Re: What do you think of the foundation?
- From: Brian Cameron <Brian Cameron Sun COM>
- To: foundation-list gnome org
- Cc: Dave Neary <dneary gnome org>
- Subject: Re: What do you think of the foundation?
- Date: Fri, 29 May 2009 14:45:20 -0500
So - this is perhaps not the best time to start this discussion, but
then again maybe it's absolutely the best time. This is a call to
foundation members who are happy, unhappy or disaffected to say what
they think the foundation should be doing that it isn't, shouldn't be
doing that it is, and generally what you've been unhappy & happy with
over the past number of years.
With elections approaching, I think it is a great time to discuss how to
improve the GNOME Foundation.
I think that the foundation should be more involved in conflict
resolution and policing the tone of the community. I have talked to too
many people who don't read pgo, or have turned off individual blogs,
don't use IRC any more, or avoid certain mailing lists, because they are
unhappy with the tone & content of discussions & posts. If someone is
behaving in a way which is negatively affecting a significant portion of
the GNOME community, the board should be the place to go where you can
complain, and have your complaint publicly recorded (in the minutes of a
board meeting, for example) with anonymity, investigated and evaluated,
and if necessary, have the guilty party censured and/or punished.
Currently, this social policing role has been completely ignored by the
foundation and its leaders.
Aside from yourself, I have not heard a lot of people complaining about
the tone of discussions. I do not think the board has an interest in
playing a policing role, but it is reasonable to expect the Foundation
to get involved if communication is breaking down. Having a place to
complain, and a process for dealing with complaints seems reasonable
However, in any group project, there are going to be some conflicts,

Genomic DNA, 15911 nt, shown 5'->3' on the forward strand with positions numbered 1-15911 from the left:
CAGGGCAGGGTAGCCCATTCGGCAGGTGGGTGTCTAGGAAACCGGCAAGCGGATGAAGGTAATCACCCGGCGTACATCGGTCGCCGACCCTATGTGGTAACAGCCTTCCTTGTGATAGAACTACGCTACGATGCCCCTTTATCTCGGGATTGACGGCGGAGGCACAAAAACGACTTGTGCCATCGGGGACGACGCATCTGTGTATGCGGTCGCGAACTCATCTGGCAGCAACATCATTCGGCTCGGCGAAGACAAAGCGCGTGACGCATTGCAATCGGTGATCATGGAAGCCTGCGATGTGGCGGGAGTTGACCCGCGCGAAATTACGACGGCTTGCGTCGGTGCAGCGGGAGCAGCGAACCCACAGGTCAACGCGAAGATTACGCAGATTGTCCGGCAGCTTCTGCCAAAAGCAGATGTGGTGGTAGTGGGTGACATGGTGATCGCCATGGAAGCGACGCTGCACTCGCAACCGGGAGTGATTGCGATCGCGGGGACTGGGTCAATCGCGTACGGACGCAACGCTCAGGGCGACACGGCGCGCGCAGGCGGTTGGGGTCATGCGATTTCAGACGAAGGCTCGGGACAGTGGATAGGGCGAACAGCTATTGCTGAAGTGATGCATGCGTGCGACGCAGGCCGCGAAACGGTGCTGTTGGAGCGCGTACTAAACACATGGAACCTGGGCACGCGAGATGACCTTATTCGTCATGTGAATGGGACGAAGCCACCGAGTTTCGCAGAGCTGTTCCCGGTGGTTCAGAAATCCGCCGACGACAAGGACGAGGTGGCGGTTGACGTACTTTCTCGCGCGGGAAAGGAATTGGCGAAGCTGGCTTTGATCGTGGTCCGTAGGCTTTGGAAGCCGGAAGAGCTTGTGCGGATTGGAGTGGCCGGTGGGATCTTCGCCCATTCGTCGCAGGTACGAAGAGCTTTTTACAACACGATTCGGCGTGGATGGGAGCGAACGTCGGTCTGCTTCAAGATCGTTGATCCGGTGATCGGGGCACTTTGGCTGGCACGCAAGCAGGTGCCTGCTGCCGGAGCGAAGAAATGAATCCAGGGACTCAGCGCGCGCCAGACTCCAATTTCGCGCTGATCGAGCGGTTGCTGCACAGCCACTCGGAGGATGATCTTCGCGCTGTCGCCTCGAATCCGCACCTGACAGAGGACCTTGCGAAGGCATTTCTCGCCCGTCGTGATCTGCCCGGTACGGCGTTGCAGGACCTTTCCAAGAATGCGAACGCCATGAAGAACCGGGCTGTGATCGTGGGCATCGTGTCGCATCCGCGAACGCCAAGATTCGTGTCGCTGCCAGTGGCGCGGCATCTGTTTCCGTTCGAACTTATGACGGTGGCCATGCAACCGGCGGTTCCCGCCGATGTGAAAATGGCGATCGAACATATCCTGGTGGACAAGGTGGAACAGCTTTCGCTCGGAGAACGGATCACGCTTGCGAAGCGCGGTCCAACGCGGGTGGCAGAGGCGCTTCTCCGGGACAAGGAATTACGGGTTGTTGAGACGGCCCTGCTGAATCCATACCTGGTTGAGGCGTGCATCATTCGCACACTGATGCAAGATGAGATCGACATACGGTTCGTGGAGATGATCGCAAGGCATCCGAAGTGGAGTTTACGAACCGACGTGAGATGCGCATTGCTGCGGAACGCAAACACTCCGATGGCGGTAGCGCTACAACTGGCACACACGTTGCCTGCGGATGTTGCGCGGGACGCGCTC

disagreements, and people who do not get along. Some degree of this
should not be a problem in any community. I think the Foundation
needs to be conservative about trying to "fix" these sorts of problems
unless they are really spiraling out of control.
I think that the foundation should be more frugal, and I expect the
board to transmit the frugal values to the membership. I was a supporter
of being much firmer in asking people to pay part of their travel when
being funded by the foundation, or to seek other funding elsewhere (from
conference organisers, for example). I don't think that being funded by
the foundation should be a due or a reward, foundation funds are an enabler.
I agree with you, and also feel the Foundation needs to explore new ways
of bringing in income. With a larger staff, the budget is going to be a
critical issue in the next few years.
I would like to see greater financial and administrative transparency. I
don't see any reason why the foundation's gnucash file should be
private, for example - and if there is, then at the very least there
should be a quarterly financial update summarising everything that's
happened in the last quarter. As a donor, I would like to know where my
money is going, who's had travel funded, for what purpose, and so on. I
want to know that we're planning to spend 15,000 on conference t-shirts
so that I can say "hold on, I know a t-shirt supplier who might be
cheaper - let me get a quote".
Having better transparency is a good idea. To do a really good job of
this, some process changes are probably required. Our current process
of providing timely meeting minutes has been a problem in the past term,
and if we want to transform the Foundation so that all members can more
easily participate in making decisions, then we likely need to change
the existing processes so that information is collected and presented
to people in a more structured way. Perhaps the Foundation should more
regularly vote on issues that are currently handled by the board, for
example. So, it could be a fair bit of work, and require some real
volunteer help to improve our communication.
I want to see seven board members actively communicating, and I want to
see the board be more reactive when a board member is inactive for long
periods. There is no procedure for temporarily replacing an inactive
board member, or if there is, it's never been activated.
In all my boards, there were 1 or 2 board members who just stopped
reading (or at least replying to) board email for periods of months. I
recall one particular occasion where a board member, during a face to
face meeting, revealed that he hadn't read any of a thread which had
been ongoing for 6 weeks on the mailing list, and asked everyone to wait
while he pulled his mail and caught up. This year, at least looking at
the attendance lists of the available minutes, it appears that Jeff was
regularly missing meetings from March on, and he was replaced in early
December. What happened in between? How about the other board members -